For a script to do useful work, it must communicate with the application in some way. Even a simple macro needs to be able to invoke commands. There are two alternative methods for doing this.
The scripting language and the application can share an address space, with functions the application can invoke to start and stop scripts, and functions that the scripting language invokes to cause the application to issue commands - and, of course, ways to get data from the application, and to pass it back. Given that scripting languages started as macro facilities specific to an application, this is a very common method. Recent scripting languages are designed to be embedded in an application, so that a user who already knows the scripting language only needs to learn the commands specific to that application to start scripting it.
An alternative is that the scripting language and the application communicate using some form of interprocess communications facility. In this case, the application will start the script in a separate process, providing the script with the information it needs to communicate with the application. The application then uses the system's facilities to get information from the application and have it run commands.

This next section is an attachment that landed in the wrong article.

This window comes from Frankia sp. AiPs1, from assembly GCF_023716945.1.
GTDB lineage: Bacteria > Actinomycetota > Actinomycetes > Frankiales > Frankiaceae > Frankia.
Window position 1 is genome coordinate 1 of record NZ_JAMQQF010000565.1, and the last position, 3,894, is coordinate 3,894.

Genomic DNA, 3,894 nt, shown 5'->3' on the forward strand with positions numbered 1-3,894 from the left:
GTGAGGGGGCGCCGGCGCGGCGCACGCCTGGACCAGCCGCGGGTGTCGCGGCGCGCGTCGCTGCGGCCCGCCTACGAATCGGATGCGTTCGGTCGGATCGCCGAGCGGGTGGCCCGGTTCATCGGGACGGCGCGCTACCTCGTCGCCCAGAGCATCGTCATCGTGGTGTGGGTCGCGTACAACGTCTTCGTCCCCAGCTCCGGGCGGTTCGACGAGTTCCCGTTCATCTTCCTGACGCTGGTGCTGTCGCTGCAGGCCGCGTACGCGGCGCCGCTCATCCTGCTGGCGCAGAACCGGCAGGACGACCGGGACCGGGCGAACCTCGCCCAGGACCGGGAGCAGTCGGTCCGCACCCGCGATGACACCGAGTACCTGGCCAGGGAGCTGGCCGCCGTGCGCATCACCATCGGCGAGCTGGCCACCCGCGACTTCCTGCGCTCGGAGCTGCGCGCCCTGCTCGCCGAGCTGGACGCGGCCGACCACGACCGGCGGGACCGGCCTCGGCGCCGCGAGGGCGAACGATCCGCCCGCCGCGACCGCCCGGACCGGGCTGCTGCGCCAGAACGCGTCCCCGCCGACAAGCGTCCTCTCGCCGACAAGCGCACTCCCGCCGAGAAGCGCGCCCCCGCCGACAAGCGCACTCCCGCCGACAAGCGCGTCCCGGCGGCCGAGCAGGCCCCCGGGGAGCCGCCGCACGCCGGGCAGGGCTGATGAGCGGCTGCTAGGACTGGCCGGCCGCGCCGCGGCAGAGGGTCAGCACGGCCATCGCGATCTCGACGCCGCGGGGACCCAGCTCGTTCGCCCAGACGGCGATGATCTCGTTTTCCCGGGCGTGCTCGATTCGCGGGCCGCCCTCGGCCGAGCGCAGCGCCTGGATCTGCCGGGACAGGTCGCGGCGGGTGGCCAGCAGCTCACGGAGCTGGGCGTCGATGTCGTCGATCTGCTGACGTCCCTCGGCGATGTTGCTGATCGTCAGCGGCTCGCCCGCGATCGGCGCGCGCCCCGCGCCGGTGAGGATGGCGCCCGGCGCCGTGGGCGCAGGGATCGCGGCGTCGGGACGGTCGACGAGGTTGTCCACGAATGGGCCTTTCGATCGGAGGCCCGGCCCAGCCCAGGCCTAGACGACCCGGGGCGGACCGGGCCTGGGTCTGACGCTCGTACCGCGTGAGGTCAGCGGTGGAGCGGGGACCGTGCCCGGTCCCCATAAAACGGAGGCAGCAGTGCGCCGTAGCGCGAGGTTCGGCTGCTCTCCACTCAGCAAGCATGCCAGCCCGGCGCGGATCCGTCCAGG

The disadvantages of this are immediately obvious - the overhead of starting a new process, setting up a connection, and the passing the data back and forth between the two processes can be fairly hefty. The advantages are discussed in the next section.